Trailer Food Diaries
How two trailers that started the trailer food revolution ended up at the ACLFestival
The Mighty Cone and Torchy’s Tacos are two of Austin's founding trailers starting Austin’s trailer food movement close to ten years ago. As the 2011 Austin City Limits Music Festival (ACL Fest) rolls into town this weekend, I wanted to pay special homage to these two trailers who will be serving their fan favorites at this year’s festival.
Whether it’s your first rodeo or you’re a seasoned vet of ACL Fest, you’ll want to get your hands on a Mighty Cone. What you might not know about the Mighty Cone is that they are an offshoot from Jeff Blank’s fine dining restaurant Hudson’s on the Bend.
In 2002, ACL Fest contacted Jeff to help them create a fun festival menu with gourmet grub. With continued overwhelming success at the festival every year, Jeff opened the Mighty Cone trailer in 2009. It sits as a beacon for foodies on the popular strip of trailers nestled on South Congress. In his words, the trailer is “low brow fun with a high brow attitude.” True, the trailer was a great mini-restaurant experiment to create a menu for people who wanted the quality of Hudson’s food, but who didn’t want to pay the higher ticket price.
The Hot and Crunchy Chicken Cone is their namesake and best-seller. Essentially, it’s fried chicken that is both hot and (yes) crunchy, served in a tortilla-in-a-cone with mango jalapeno aioli and spicy ancho chili sauce. At the festival, you can get your hot and crunchy cone on in several varieties: chicken ($7), chicken and avocado ($8), shrimp ($7), shrimp and avocado ($8), or avocado ($7). As a nod to their home base, you can snag a venison sausage wrap ($7) or perhaps be persuaded to partake in death by chocolate ($5).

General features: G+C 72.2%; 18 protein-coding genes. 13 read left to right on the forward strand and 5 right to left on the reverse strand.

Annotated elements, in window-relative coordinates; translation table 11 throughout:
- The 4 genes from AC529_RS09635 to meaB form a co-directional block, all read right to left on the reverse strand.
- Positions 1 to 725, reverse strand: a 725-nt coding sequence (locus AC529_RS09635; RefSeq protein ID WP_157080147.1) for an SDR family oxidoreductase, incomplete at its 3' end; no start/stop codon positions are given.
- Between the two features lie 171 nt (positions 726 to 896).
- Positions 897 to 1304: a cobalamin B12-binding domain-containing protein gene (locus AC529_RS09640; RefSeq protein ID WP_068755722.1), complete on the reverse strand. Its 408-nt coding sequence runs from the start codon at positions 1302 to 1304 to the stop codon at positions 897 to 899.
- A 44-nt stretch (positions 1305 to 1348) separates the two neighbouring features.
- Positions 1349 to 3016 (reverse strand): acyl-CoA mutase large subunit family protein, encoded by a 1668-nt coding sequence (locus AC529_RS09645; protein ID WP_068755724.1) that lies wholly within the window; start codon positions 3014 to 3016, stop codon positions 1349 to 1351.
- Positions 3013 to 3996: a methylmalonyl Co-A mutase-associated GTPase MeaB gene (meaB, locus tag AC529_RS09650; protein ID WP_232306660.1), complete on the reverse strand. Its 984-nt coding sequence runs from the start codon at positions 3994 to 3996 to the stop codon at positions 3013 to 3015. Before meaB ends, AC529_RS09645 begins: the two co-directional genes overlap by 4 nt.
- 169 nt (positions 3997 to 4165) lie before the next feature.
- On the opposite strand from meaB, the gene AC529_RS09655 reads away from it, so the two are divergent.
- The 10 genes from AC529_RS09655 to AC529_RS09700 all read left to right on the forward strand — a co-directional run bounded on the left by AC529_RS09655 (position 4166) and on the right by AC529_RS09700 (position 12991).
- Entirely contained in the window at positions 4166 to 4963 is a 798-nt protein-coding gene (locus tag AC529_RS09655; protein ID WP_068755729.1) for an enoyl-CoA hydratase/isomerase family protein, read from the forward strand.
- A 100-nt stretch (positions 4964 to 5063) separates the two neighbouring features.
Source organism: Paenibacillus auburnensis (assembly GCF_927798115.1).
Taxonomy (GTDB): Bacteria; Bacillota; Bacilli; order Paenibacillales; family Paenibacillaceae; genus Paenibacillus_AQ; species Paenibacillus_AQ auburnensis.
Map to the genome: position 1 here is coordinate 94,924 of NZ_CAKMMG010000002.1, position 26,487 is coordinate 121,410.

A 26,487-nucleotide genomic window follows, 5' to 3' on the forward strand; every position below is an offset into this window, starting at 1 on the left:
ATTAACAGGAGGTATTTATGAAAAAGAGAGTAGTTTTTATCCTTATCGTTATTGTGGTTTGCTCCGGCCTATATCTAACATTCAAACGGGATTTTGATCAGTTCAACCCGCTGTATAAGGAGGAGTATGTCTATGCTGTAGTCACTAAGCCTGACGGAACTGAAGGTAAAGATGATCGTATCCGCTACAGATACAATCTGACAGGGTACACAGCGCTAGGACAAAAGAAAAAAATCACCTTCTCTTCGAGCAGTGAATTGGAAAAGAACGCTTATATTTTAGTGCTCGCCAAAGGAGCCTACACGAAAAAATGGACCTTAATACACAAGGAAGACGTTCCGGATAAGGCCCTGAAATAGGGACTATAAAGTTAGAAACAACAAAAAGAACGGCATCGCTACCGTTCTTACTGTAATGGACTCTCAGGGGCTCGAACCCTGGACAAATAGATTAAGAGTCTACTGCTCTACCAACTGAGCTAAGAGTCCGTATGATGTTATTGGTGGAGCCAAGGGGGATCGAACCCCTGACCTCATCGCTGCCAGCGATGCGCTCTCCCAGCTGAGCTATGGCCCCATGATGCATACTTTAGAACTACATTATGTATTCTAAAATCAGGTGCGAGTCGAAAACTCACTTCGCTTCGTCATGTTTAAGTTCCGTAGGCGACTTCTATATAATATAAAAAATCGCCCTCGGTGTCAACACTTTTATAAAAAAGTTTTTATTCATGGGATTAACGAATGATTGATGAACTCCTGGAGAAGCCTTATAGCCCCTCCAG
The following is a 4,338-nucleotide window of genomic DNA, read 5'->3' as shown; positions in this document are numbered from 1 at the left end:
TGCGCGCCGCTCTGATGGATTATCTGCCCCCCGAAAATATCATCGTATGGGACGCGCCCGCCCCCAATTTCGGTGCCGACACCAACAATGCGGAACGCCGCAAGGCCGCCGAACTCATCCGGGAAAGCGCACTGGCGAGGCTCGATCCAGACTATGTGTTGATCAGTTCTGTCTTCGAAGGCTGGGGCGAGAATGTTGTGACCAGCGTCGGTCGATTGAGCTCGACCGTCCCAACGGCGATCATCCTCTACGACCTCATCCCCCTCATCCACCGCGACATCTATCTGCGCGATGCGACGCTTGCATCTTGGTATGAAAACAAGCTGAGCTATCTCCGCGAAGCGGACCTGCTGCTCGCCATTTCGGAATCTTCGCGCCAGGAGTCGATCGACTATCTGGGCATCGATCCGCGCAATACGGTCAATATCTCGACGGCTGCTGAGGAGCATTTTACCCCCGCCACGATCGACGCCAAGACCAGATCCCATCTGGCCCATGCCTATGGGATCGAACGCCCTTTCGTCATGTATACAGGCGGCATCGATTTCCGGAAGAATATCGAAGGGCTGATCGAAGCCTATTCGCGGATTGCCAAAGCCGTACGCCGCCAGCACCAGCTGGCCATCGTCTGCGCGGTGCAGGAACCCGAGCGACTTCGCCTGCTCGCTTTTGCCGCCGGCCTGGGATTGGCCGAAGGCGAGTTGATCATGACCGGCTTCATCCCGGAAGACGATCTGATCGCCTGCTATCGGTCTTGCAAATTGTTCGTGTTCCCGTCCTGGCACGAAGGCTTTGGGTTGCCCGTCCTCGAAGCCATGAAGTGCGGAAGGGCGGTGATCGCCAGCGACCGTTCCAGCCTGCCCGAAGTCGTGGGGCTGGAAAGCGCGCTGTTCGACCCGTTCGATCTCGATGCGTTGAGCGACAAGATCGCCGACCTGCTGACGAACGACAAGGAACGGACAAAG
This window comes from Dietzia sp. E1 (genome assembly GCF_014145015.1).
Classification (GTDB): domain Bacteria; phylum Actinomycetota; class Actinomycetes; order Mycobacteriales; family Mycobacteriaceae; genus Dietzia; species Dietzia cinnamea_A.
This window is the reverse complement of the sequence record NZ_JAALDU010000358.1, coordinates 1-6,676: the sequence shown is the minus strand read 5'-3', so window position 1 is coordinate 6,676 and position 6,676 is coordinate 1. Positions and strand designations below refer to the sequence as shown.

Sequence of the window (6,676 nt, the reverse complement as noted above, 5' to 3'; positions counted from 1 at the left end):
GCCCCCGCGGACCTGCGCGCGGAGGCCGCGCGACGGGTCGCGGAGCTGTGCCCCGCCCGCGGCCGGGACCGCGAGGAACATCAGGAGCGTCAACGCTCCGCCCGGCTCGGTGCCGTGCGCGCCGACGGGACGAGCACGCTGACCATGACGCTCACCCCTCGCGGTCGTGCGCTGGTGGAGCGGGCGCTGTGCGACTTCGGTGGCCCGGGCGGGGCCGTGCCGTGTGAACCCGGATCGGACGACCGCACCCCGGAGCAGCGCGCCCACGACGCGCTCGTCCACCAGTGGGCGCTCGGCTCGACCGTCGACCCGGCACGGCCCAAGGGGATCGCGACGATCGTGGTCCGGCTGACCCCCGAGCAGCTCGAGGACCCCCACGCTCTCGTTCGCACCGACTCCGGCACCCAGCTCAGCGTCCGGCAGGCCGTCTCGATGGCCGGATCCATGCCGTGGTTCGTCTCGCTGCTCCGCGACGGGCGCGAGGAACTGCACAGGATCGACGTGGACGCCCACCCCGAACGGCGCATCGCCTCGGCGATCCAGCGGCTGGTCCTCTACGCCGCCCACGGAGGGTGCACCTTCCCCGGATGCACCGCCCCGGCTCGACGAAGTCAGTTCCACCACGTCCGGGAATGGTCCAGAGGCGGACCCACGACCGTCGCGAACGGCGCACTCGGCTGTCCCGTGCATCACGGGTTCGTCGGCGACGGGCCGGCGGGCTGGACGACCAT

Torchy’s Tacos, founded in 2006 by Chef Mike Rypka, will be serving ACL Fest fans for their third consecutive year. For five hot dollars, you can get Torchy’s famous Green Chile Pork: slow-roasted pork carnitas simmered with green chilies and topped with queso fresco, cilantro, onions and a wedge of lime. Also at the Torchy’s booth you can find their Baja Shrimp and Fried Avocado tacos (each $5). If you miss them at the festival this year, you can get your taco fix from any of Torchy’s eight different locations in Austin.
To what do they owe their taco awesomeness? Their fans will tell you it’s the food that brings them back. But Chef Mike will tell you it’s the love that goes into every bite that is the secret to their success. The newest location in Anderson Mill will be opening on September 30th. If you roam, Torchy’s has also expanded to Dallas and will be launching in Houston soon. You can also order online.
Look for recipes from Torchy’s Tacos and the Mighty Cone in the Trailer Food Diaries Cookbook: Austin Edition, coming this October. And stay tuned at the Trailer Food Diaries for more ACL trailer news.